View the Indiana Arborist Association website for more certification resources along with planting, maintenance and preservation resources.

Resources:
Find an Arborist website, Trees are Good, International Society of Arboriculture (ISA)
Caring for storm-damaged trees/How to Acidify Soil in the Yard – In the Grow, Purdue Extension
Moist soil and rotten roots makes it easy for trees to come crashing down – Fox 59 News
Tree Risk Management – The Education Store, Purdue Extension’s resource center
Mechanical Damage to Trees: Mowing and Maintenance Equipment – The Education Store
Trees and Electric Lines – The Education Store
Tree Support Systems, The Education Store
Corrective Pruning for Deciduous Trees, The Education Store
Tree Installation: Process and Practices, The Education Store

Lindsey Purcell, Urban Forestry Specialist
Purdue University Department of Forestry and Natural Resources

Diana Evans, Extension & Web Communications Specialist
Purdue University Department of Forestry and Natural Resources


In this HEE Prescribed Fire video, Charlotte Owings, project coordinator on the Hardwood Ecosystem Experiment (HEE) explains the forest management technique of prescribed fire and how it is being utilized on the HEE.

What is HEE?
The focus of forest science is increasingly shifting to the management of forests as complex systems rather than as simple agricultural landscapes—with a much greater appreciation for the interactive ecosystem processes. In addition, now for many forest landowners, the ecological value of their land is at least as important as the economic return. It is, therefore, vital to understand how forest management affects not only timber production, but also the overall function of forested ecosystems.

The Hardwood Ecosystem Experiment (HEE) is a long-term, large-scale experimental study of forest management and its impacts. The project was initiated in 2006 with partners including: Ball State University, Drake University, Indiana State University, Purdue Entomology, Indiana Department of Natural Resources (IN DNR), and the Indiana Chapter of the Ruffed Grouse Society.

For information about study sites, harvesting treatments, sampling design, and more, see our Study Design page and US Forest Service General Technical Report NRS-P-108, The Hardwood Ecosystem Experiment: A Framework For Studying Responses to Forest Management.

Resources
Hardwood Ecosystem Experiment, Website
Hardwood Ecosystem Experiment (HEE), YouTube Playlist, Purdue Extension–Forestry and Natural Resources (FNR)
Ask an Expert: Hardwood Ecosystem Experiment (HEE) Birds and Salamander Research, Video, Purdue Extension-FNR YouTube Channel
Hardwood Ecosystem Experiment – Wildlife Responses to Timber Harvesting, The Education Store, Purdue Extension’s resource center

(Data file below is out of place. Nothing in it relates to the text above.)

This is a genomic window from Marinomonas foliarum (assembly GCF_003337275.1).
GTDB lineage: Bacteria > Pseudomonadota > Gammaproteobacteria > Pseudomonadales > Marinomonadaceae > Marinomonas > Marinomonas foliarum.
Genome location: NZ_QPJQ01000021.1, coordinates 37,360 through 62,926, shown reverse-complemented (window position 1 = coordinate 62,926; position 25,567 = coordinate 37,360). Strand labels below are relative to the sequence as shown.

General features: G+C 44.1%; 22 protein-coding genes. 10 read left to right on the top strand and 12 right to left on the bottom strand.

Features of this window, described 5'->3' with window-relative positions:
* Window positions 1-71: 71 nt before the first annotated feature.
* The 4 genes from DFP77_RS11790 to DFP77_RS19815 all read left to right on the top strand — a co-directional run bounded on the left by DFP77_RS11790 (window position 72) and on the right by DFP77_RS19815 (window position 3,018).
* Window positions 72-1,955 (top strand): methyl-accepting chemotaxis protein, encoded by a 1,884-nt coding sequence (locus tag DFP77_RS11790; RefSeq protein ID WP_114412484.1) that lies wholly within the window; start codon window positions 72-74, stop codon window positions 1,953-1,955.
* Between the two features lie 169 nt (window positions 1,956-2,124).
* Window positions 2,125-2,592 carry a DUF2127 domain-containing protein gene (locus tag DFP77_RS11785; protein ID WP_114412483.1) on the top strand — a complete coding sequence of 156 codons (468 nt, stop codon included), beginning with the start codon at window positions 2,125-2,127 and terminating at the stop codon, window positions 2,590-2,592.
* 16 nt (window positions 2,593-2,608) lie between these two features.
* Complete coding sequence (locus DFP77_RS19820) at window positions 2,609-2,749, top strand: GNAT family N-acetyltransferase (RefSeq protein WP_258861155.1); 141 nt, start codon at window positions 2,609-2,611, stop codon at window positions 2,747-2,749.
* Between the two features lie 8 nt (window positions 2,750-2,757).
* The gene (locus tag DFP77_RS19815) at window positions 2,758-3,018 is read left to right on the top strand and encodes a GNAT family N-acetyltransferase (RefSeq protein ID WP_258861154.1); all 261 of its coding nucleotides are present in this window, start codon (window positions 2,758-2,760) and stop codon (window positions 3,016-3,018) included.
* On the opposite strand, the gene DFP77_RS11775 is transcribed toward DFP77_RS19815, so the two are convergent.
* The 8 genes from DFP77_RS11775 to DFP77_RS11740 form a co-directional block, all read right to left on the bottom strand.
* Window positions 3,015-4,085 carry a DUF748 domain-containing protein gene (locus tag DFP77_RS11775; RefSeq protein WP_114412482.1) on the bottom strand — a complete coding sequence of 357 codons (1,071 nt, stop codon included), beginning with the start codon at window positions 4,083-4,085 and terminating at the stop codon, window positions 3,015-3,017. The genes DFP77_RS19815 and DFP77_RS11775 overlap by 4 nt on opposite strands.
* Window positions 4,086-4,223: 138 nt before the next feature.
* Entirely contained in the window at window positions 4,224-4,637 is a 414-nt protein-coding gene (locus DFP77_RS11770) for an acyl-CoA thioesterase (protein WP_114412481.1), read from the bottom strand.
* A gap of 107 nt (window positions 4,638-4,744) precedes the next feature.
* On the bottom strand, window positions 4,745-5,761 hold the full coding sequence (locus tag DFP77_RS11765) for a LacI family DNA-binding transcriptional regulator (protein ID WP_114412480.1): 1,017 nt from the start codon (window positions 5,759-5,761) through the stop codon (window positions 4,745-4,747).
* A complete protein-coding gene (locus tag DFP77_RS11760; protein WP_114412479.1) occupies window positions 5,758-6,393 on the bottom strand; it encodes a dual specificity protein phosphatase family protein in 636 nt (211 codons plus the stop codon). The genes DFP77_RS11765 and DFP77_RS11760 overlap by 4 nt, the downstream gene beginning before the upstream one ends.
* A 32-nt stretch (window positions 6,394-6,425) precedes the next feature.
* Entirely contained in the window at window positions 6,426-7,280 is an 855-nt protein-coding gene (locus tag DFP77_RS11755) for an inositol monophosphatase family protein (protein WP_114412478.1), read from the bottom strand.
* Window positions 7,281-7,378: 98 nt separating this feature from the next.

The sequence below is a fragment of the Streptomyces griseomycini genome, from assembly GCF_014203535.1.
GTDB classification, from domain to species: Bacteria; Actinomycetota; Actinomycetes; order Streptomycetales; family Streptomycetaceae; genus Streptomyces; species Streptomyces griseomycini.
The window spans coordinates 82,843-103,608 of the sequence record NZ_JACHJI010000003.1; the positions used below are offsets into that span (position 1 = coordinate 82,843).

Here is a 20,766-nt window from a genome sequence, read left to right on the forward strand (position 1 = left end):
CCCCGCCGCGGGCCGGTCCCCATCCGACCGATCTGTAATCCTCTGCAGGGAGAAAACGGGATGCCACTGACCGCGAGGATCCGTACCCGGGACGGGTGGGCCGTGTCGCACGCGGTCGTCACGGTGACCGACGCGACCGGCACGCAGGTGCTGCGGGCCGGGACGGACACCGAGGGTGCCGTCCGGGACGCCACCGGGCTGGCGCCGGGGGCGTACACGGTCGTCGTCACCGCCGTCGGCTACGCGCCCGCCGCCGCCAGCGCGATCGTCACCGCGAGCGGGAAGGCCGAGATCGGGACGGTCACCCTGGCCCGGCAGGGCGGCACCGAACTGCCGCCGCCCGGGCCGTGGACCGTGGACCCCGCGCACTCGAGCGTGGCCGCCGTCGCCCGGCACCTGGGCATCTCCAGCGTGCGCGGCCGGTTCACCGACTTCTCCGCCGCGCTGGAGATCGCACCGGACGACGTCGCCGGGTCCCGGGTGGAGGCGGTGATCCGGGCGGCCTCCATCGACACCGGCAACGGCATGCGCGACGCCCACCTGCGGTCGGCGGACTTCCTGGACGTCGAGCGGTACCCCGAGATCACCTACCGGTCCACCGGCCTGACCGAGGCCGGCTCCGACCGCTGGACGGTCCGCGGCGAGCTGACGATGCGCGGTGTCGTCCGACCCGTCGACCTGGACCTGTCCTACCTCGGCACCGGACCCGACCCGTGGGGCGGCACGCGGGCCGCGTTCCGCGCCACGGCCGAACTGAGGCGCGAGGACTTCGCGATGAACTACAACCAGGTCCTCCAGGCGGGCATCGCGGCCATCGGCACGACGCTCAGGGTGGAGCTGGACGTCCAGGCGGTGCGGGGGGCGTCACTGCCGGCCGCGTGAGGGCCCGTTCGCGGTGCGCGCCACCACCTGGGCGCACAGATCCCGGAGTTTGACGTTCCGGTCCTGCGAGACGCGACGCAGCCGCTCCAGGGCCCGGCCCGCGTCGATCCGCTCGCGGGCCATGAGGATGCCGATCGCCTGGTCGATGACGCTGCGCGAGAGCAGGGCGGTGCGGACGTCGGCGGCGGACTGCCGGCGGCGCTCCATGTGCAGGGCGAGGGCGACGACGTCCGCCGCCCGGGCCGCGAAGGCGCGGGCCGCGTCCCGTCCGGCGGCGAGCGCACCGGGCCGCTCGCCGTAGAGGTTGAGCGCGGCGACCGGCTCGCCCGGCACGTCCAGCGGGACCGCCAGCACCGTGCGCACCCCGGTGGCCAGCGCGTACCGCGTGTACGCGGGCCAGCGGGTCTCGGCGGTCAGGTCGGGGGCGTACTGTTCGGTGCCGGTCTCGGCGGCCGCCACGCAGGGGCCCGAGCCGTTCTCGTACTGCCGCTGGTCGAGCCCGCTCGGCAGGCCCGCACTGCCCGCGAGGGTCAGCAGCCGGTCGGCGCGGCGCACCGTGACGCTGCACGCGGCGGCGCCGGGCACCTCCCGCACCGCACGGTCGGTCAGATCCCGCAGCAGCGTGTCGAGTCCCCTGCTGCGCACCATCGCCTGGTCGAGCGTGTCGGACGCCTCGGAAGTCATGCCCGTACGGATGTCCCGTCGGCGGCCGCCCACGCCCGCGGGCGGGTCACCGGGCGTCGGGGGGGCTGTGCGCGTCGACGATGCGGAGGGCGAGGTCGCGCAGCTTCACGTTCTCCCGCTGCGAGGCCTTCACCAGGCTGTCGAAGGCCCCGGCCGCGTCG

The Hardwood Ecosystem Experiment: Indiana Forestry and Wildlife, The Education Store

Charlotte Owings, Hardwood Ecosystem Experiment Project Coordinator
Purdue University, Department of Forestry and Natural Resources


Young forest growth, Young Forest video series, U.S. Forest Service.What do whip-poor-wills, woodcock, bobcats, and box turtles have in common? All these species make their home in young forests. But, what is a young forest? And what do young forests look like?

This new video series from the Hoosier National Forest helps shed some light on these questions and more.

Specialists representing a diversity of organizations (American Bird Conservancy, Purdue Extension, National Wild Turkey Federation, Indiana Department of Natural Resources, U.S. Forest Service) discuss the importance of young forest as habitat for a wide variety of wildlife, managing young forests and misconceptions about young forest.

Student walking through new young forest, Young Forest video series, U.S. Forest Service.U.S. Forest Service Vimeo Young Forest Videos:

Other resources:
Harvesting our forests, the wildlife debate, Purdue Extension – Forestry and Natural Resources (FNR) Got Nature? Blog
Wildlife Responses to Timber Harvesting, The Education Store, Purdue Extension’s resource center
Breeding Birds and Forest Management: the Hardwood Ecosystem Experiment and the Central Hardwoods Region, The Education Store
Young Forest Video series, U.S. Forest Service.Forest Management for Reptiles and Amphibians: A Technical Guide for the Midwest, The Education Store
Hardwood Ecosystem Experiment – Forest Birds , Purdue Extension – FNR YouTube Channel
Managing Woodlands for Birds , Purdue Extension – FNR YouTube Channel
Sustaining Our Oak-Hickory Forests , Purdue Extension – FNR YouTube Channel
Ask the Expert: Hardwood Ecosystem Experiment – Birds and Salamander Research, Purdue Extension – FNR YouTube Channel
Hardwood Ecosystem Experiment Highlights: Breeding Birds, Purdue Extension – FNR YouTube Channel
Hardwood Ecosystem Experiment Highlights: Small Mammals, Purdue Extension – FNR YouTube Channel
Hardwood Ecosystem Experiment Highlights: Salamanders, Purdue Extension – FNR YouTube Channel
Hardwood Ecosystem Experiment Highlights: Moths, Purdue Extension – FNR YouTube Channel
Hardwood Ecosystem Experiment Highlights: Bats, Purdue Extension – FNR YouTube Channel
Hardwood Ecosystem Experiment: How the HEE Came to Be, Purdue Extension – FNR YouTube Channel
Hardwood Ecosystem Experiment publications , Hardwood Ecosystem Experiment (HEE) website